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From the Townsend Letter
November 2016

Letter from the Publisher
by Jonathan Collin, MD
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Multiple Sclerosis Support with High-Dose Biotin
Progressive multiple sclerosis is a disease that is frustrating to patients and physicians, with treatments that appear to only slow debility and disability, not offer any prospect of remission. Fréderic Sédel, MD, PhD, of Pitié-Salpêtrière Hospital in Paris, France, does not think that any drug is effective in slowing the progressive symptomatic debility of MS. Sedel and colleagues studied the effect of high-dose biotin (100–300 mg) on a group of 23 MS patients for nearly 2 years. The results revealed qualitative and quantitative improvement in 21 of the 23 patients. In 2015 a placebo-controlled study was presented at the American Academy of Neurology on the use of biotin in progressive multiple sclerosis. Compared with placebo-treated patients, the biotin-treated patients demonstrated statistically significant improvement at 12 months. In 2016 a follow-up report of the aforementioned biotin-treated patients, lead research neurologist Ayman Tourbah, MD, reported that the reversal of disease progression seen with 12 months of biotin treatment was sustained over the ensuing 12 months. According to Tourbah, this is the first "drug" that has "reversed the progression of the disease in a statistically significant proportion of patients." Tourbah noted that the incidence of relapse in the biotin-treated patients was markedly lower than those treated with placebo.
What is the mechanism for biotin's effectiveness in slowing progression in multiple sclerosis? In this issue of the
Townsend Letter, Todd Born, ND, and Stephen Levine, PhD, review the hypothesized etiologies of MS and how biotin can counter the pathologic mechanisms. While high-dose biotin does not appear to have adverse effects, it may work more effectively in combination with high-dose vitamin B1 (thiamine). Born and Levine's review suggests that in MS, neuron demyelination may develop following severe mitochondrial dysfunctioning. Inadequate oxygenation – ineffective utilization of oxygen –appears to accelerate failure of mitochondrial functioning. The authors write that biotin reverses impaired oxygenation of the neuron mitochondria. For that reason Born and Levine suspect that high-dose biotin may play an important role in other neurologic degenerative diseases. One caveat: high-dose biotin will interfere with unrelated laboratory tests, especially thyroid testing, and it would need to be discontinued for 1 to 2 weeks to get accurate lab tests.
Is Smell the Key to Pain Control?
I hardly need to say anything about the terrible state of affairs that we face in the US on managing pain. The recent generic snail-mail that I received from the Surgeon General asking me to sign a pledge to strictly limit my prescribing of opioids speaks volumes about the crisis. For those "truly" dealing with chronic pain who are dependent on oxycodone, refilling their prescription with their physician is bound to be as tense as a game of poker when each patient is suspected of bluffing. Undoubtedly, not a few will be forced to seek their pain medication on the streets, or worse, forced into heroin use. Obviously, alternatives are needed for managing pain, but it is far easier to tell the patient that they need to use other options than finding one(s) that are effective. While various non-opioid drug therapies are touted to manage pain effectively, they usually are costly, dysphoria-inducing, and not nearly so pain relieving. Psychological approaches are helpful but generally insufficient. Acupuncture, physical therapy, massage, and injection therapies are helpful but do not suffice. Vitamins, nutraceuticals, herbals, and homeopathics offer some solace but also fail to manage pain adequately. Could administration of essential oils be the key to managing pain?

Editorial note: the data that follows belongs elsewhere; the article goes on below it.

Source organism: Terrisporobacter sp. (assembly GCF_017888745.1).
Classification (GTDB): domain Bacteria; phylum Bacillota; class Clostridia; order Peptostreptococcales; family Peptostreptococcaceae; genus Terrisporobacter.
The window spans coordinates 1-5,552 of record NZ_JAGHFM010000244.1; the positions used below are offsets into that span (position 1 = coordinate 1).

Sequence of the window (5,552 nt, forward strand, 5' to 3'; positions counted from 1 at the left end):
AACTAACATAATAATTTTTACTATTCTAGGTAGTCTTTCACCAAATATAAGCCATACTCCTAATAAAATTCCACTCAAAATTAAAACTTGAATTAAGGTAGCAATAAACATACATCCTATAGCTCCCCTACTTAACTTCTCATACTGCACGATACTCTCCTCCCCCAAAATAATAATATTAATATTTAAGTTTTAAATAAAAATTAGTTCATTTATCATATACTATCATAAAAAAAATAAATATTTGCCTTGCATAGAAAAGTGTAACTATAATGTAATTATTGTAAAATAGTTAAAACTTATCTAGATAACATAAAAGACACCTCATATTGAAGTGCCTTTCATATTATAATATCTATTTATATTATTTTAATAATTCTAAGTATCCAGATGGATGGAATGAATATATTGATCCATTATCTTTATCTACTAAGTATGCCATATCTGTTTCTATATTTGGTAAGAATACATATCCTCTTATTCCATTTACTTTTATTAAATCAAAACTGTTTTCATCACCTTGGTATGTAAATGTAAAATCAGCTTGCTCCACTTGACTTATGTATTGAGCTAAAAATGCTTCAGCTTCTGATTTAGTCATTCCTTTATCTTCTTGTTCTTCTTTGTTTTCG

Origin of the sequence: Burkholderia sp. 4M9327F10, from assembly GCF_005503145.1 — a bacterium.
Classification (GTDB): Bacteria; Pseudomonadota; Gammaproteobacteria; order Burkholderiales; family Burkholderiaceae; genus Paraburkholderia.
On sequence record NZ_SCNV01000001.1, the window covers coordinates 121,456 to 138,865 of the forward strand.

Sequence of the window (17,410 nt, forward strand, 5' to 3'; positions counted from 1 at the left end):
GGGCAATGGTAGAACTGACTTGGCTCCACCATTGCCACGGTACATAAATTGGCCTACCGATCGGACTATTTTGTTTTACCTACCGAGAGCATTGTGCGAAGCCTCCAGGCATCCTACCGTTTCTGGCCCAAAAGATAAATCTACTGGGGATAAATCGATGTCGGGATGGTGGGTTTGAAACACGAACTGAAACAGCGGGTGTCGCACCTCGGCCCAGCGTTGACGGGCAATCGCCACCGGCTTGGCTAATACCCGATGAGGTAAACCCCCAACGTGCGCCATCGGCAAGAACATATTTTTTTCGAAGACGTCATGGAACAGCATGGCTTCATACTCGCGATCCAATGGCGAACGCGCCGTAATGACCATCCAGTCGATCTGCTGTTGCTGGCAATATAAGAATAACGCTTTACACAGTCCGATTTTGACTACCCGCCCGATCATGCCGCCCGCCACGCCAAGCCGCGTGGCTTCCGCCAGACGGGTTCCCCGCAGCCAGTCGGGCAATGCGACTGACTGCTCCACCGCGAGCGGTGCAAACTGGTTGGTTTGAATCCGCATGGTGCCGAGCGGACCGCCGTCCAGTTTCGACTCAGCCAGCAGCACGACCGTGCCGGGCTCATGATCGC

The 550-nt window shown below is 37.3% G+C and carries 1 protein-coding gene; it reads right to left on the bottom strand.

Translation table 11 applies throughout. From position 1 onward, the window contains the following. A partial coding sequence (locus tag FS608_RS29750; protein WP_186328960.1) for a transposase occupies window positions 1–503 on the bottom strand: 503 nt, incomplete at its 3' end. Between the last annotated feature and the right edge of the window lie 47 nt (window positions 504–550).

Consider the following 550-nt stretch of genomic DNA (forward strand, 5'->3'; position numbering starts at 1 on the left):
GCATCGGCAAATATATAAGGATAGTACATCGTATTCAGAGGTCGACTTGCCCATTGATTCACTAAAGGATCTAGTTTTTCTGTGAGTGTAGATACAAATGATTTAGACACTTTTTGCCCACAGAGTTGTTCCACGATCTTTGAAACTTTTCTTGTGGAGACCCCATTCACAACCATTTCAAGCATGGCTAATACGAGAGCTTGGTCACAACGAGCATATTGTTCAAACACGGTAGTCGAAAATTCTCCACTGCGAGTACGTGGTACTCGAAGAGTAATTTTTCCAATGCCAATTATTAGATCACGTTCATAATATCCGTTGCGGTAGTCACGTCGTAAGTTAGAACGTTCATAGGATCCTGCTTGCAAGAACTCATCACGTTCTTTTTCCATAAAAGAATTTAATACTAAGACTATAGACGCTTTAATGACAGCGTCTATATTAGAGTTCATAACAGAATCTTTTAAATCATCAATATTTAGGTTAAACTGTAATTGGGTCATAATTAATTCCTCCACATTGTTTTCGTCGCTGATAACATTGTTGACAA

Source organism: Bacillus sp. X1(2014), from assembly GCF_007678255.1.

Sarah Lobisco, ND, makes the case this issue, in the first part of a two-part article, that one can sniff out pain. How could a smell play any role in experiencing pain? The science of olfaction is not simple physiologically. Lobisco reviews the complex neuroanatomic relationships that exist in processing smells. What is the key brain structure involved in interpreting smell? The amygdala. But the amygdala is also vitally involved in processing emotions and pain. The fact that the amygdala is receiving smell and pain sensory input while processing emotional response provides the connection necessary for smell to be integrated with pain and vice versa. In this first part, Lobisco reviews a number of rodent and human experiments that establish the connection between smell, emotional response, and pain. Lobisco conjectures if one can draw this smell-to-pain relationship with chemical scents, what would be the therapeutic value of using patient-specific essential oils for addressing chronic pain? She explores this possibility in part 2 in the December 2016 issue.

Jonathan Collin MD

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1. Ali M. Oxygen and Aging. Denville, NJ: Canary 21 Press; 2003.
2. Shea butter [online article]. Wikipedia.
3. 21 reasons to use shea butter [online article]. America Shea Butter Institute.

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